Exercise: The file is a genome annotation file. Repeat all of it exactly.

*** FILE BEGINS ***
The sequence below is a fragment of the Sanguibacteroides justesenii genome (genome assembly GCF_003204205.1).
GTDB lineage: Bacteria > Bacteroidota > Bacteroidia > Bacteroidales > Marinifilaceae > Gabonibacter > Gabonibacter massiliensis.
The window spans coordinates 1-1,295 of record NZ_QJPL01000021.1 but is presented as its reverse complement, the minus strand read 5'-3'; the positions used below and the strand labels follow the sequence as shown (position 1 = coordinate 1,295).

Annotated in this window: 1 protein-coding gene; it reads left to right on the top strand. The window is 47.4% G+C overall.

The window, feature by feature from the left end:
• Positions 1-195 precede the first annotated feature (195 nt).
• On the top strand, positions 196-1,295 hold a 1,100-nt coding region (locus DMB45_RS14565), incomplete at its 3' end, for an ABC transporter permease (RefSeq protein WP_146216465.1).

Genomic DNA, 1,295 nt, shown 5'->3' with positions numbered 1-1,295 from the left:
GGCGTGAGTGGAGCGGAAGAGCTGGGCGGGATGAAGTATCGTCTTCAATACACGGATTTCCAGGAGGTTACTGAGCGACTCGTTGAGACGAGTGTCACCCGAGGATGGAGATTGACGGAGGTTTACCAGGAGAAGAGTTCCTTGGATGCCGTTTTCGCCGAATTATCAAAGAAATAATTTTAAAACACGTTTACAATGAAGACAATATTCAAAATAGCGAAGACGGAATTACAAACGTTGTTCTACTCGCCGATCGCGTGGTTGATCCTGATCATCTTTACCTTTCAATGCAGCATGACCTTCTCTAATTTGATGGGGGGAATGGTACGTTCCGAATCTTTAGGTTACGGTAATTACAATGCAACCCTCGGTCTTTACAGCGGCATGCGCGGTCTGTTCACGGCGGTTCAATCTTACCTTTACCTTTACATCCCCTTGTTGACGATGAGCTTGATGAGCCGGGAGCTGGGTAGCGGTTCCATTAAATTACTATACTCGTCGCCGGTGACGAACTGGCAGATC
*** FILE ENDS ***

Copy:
The sequence below is a fragment of the Sanguibacteroides justesenii genome (genome assembly GCF_003204205.1).
GTDB lineage: Bacteria > Bacteroidota > Bacteroidia > Bacteroidales > Marinifilaceae > Gabonibacter > Gabonibacter massiliensis.
The window spans coordinates 1-1,295 of record NZ_QJPL01000021.1 but is presented as its reverse complement, the minus strand read 5'-3'; the positions used below and the strand labels follow the sequence as shown (position 1 = coordinate 1,295).

Annotated in this window: 1 protein-coding gene; it reads left to right on the top strand. The window is 47.4% G+C overall.

The window, feature by feature from the left end:
• Positions 1-195 precede the first annotated feature (195 nt).
• On the top strand, positions 196-1,295 hold a 1,100-nt coding region (locus DMB45_RS14565), incomplete at its 3' end, for an ABC transporter permease (RefSeq protein WP_146216465.1).

Genomic DNA, 1,295 nt, shown 5'->3' with positions numbered 1-1,295 from the left:
GGCGTGAGTGGAGCGGAAGAGCTGGGCGGGATGAAGTATCGTCTTCAATACACGGATTTCCAGGAGGTTACTGAGCGACTCGTTGAGACGAGTGTCACCCGAGGATGGAGATTGACGGAGGTTTACCAGGAGAAGAGTTCCTTGGATGCCGTTTTCGCCGAATTATCAAAGAAATAATTTTAAAACACGTTTACAATGAAGACAATATTCAAAATAGCGAAGACGGAATTACAAACGTTGTTCTACTCGCCGATCGCGTGGTTGATCCTGATCATCTTTACCTTTCAATGCAGCATGACCTTCTCTAATTTGATGGGGGGAATGGTACGTTCCGAATCTTTAGGTTACGGTAATTACAATGCAACCCTCGGTCTTTACAGCGGCATGCGCGGTCTGTTCACGGCGGTTCAATCTTACCTTTACCTTTACATCCCCTTGTTGACGATGAGCTTGATGAGCCGGGAGCTGGGTAGCGGTTCCATTAAATTACTATACTCGTCGCCGGTGACGAACTGGCAGATC